In that context: (i) Employ science-based agricultural management methods [and/, – EU] new technologies that capitalize on [existing – US] plant [and animal – US] genetic potential, availing of [scientific – US] knowledge [of soil biology – G77 delete],[which capitalize on existing plant potential, for example for increased drought tolerance, including by building upon the International Treaty on Plant Genetic Resources for Food and Agriculture. – EU] [while undertaking/and undertake – G77] research and development [on further genetic improvements – G77, EU delete] [of plants, animals, and other organisms – US] [so as to improve plant varieties,livestock, and soil contribution to poverty eradication and food security – G77];

As you can see, the English becomes pretty uncomprehensible with all those bolded comments in brackets. The final version of 14 May 2009, which by that time had 19 subparagraphs (up from 9!),  looked like this:

(a)    Enhance agriculture production, productivity and sustainability. In that context:  (i) Employ science-based agricultural approaches, and local and indigenous knowledge, while undertaking research and development, to improve plant varieties, livestock, and soil. Encourage development and adoption of locally appropriate farming systems and agricultural practices;

RURAL DEVELOPMENT – 6 May 2009
(a) Build social capital and resilience in rural communities. In that context: (i) Empower women and small-scale farmers, [and the landless – EU] [and indigenous peoples, – G77] [including through secure/ in particularly by securing equal – Switzerland] land tenure [supported by legal framework that protect family – G77] rights [in accordance with national legislation and institutions that promote the participation of rural communities in the development process – G77] [including inheritance – G77 delete]/ and inheritance rights – Switzerland];

And this became on 14 May 2009:
(a)    Build social capital and resilience in rural communities. In that context:  (i)  Empower women and small-scale farmers, and indigenous peoples, including through securing equitable land tenure supported by appropriate legal frameworks.

As you can see, the parts in brackets show the amendments and who suggested them on 6th May. Getting to the final version of 14th May required 2 more readings of the text and many hours of negotiations.

The other aspect people often ask is if it’s all worth it, after all it’s just words without any legal power. Well, I think it is. I then ask if they feel they’ve ‘unity of thought’ in their family. I then suggest they extrapolate this idea to the highest international level we can imagine (=the UN), give ourselves a tight schedule (2 weeks) and then expect excellence. Bit of a challenge, isn’t it? Well, that’s what the CSD-17 was all about. BUT, the governments did it, they did agree on a final text.

It just reminds me of Abdu’l-Baha’s Foundations of World Unity:

All of us know that international peace is good, that it is conducive to human welfare and the glory of man but volition and action are necessary before it can be established. Action is the essential. Inasmuch as this century is a century of light, capacity for action is assured to mankind. Necessarily the divine principles will be spread among men until the time of action arrives. Surely this has been so and truly the time and conditions are ripe for action now. (p. 26)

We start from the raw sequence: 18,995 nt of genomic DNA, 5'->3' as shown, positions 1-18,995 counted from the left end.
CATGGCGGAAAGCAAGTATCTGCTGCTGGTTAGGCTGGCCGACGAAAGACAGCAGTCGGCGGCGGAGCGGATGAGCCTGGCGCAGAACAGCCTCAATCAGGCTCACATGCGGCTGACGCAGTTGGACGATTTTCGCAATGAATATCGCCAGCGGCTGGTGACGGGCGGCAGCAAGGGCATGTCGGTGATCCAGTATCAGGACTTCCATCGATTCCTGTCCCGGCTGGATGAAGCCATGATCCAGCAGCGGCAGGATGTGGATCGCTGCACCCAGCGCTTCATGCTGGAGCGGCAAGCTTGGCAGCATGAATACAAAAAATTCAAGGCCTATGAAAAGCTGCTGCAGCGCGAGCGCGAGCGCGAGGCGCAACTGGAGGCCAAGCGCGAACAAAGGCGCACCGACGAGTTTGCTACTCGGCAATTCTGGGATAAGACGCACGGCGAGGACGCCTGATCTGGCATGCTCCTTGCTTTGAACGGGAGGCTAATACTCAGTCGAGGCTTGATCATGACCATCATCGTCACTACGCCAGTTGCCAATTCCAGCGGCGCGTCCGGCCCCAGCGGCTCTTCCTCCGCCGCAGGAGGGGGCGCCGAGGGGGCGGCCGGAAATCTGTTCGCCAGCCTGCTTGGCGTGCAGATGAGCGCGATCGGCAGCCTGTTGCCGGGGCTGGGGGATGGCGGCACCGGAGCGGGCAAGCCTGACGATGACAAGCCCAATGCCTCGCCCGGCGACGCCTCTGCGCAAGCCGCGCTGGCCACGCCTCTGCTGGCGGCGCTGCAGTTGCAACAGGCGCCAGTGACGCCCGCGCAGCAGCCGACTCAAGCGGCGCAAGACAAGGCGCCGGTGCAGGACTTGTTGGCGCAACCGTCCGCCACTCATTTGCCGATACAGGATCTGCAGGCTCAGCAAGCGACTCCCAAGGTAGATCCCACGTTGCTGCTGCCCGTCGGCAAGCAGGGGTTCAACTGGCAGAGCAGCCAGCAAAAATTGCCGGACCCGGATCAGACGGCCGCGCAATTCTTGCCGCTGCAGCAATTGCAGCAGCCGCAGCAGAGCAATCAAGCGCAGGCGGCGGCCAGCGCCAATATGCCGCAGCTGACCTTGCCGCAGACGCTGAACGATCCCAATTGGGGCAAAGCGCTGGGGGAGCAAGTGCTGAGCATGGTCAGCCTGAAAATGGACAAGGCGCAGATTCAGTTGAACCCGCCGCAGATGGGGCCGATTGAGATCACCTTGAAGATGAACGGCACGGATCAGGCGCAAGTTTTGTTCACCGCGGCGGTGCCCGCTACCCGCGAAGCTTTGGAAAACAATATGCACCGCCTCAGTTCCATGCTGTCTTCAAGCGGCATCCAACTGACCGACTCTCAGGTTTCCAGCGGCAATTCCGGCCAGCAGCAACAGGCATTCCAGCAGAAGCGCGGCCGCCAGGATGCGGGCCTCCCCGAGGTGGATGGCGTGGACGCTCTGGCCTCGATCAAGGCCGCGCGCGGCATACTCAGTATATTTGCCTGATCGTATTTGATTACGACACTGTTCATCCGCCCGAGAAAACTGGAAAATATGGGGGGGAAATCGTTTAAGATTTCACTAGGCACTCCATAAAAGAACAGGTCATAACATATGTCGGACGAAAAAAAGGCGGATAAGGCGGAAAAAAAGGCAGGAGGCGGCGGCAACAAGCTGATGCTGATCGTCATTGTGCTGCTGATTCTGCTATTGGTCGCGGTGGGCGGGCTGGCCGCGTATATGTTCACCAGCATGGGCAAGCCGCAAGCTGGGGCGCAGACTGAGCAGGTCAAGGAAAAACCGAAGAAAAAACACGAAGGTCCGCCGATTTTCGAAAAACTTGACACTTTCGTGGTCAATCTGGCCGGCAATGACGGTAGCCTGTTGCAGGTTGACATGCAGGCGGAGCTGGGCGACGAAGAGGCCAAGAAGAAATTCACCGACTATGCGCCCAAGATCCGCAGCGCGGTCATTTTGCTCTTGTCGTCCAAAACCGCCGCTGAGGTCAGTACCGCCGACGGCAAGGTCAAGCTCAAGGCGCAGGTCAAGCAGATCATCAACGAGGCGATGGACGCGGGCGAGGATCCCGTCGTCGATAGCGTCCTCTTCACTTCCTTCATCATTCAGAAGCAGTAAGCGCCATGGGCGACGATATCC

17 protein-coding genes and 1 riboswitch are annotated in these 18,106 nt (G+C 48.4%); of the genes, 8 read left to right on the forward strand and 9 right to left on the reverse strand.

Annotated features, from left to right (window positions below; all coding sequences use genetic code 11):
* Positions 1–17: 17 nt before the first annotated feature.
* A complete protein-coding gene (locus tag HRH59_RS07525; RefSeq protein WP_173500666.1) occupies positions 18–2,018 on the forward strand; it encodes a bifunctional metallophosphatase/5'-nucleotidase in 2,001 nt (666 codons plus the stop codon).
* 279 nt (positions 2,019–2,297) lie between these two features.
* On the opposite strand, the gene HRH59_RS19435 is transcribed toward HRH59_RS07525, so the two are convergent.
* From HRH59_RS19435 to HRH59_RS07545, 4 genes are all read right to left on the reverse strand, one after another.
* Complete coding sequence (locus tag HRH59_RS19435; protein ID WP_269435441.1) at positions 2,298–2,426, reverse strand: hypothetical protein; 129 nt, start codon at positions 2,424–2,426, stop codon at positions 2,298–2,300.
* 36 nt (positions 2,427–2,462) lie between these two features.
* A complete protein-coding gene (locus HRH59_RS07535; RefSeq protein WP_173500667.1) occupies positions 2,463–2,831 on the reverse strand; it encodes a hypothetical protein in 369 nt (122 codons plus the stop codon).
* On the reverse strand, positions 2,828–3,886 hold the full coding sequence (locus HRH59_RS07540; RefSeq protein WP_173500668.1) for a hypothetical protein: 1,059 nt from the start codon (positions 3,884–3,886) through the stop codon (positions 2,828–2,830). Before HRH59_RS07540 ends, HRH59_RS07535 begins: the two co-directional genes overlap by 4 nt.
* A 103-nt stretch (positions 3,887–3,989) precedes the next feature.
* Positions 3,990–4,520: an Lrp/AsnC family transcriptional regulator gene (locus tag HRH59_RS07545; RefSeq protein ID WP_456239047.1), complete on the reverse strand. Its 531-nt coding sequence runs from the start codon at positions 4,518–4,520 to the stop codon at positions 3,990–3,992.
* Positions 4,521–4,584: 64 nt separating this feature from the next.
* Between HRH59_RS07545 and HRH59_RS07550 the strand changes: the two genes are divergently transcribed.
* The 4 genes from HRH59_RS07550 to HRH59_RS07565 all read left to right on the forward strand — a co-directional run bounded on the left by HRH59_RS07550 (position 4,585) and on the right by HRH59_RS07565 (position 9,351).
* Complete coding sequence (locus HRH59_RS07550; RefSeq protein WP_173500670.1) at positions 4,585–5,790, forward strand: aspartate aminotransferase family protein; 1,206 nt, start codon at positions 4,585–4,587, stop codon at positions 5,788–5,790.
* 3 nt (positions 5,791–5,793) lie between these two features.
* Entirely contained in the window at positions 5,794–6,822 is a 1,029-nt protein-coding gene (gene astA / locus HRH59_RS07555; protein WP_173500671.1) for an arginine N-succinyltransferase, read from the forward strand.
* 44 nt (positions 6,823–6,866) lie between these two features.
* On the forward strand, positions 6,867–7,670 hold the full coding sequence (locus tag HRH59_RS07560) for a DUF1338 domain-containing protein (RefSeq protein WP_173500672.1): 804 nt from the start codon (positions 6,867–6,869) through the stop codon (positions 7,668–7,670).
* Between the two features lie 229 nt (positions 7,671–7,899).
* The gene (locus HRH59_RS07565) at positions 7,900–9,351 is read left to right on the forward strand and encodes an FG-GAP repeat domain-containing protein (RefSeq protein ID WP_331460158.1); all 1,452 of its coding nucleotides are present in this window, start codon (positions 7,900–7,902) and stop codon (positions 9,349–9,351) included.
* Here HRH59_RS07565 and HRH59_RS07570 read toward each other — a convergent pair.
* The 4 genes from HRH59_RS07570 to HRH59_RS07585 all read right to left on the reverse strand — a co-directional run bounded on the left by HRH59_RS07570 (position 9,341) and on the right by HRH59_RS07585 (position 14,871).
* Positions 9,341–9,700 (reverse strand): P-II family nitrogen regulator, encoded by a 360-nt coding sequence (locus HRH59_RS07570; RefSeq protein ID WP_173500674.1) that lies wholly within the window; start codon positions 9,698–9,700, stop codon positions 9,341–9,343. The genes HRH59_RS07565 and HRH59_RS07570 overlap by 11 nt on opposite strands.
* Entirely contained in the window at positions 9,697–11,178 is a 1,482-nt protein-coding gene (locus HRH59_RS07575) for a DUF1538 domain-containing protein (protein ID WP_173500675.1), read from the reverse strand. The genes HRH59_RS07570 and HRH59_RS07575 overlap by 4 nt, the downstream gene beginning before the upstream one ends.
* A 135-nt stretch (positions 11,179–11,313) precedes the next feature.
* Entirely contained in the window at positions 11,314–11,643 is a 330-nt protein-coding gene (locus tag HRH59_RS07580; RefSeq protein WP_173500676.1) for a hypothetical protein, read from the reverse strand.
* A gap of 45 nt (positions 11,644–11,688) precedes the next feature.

But the wise souls who are aware of the essential relationships emanating from the realities of things consider that one single matter cannot, by itself, influence the human reality as it ought and should, for until the minds of men become united, no important matter can be accomplished. At present Universal Peace is a matter of great importance, but unity of conscience is essential, so that the foundation of this matter may become secure, its establishment firm and its edifice strong. (p. 27)

And among the teachings of His Holiness Bahá’u’lláh are justice and right. Until these are realized on the plane of existence, all things will be in disorder and remain imperfect. The world of mankind is a world of oppression and cruelty, and a realm of aggression and error.

In fine, such teachings are numerous. These manifold principles, which constitute the greatest basis for the felicity of mankind and are of the bounties of the Merciful, must be added to the matter of Universal Peace and combined with it, so that results may accrue. Otherwise the realization of Universal Peace in the world of mankind is difficult. As the teachings of His Holiness Bahá’u’lláh are combined with Universal Peace, they are like a table provided with every kind of fresh and delicious food. Every soul can find at that table of infinite bounty that which he desires. If the question is restricted to Universal Peace alone, the remarkable results which are expected and desired will not be attained. The scope of Universal Peace must be such that all the communities and religions may find their highest wish realized in it. At present the teachings of His Holiness Bahá’u’lláh are such that all the communities of the world, whether religious, political or ethical, ancient or modern, find in the teachings of Bahá’u’lláh the expression of their highest wish. (p. 30)

Today nothing but the power of the Word of God which encompasses the realities of things can bring the thoughts, minds, hearts and spirits under the shade of one Tree. He is the potent in all things, the vivifier of souls, the preserver and the controller of the world of mankind. Praise be to God, in this day the light of the Word of God has shone forth upon all regions; and from all sects, communities, nations, tribes, peoples, religions and denominations, souls have gathered together under the shadow of the Word of Oneness, and have in the utmost fellowship united and harmonized. (p.32)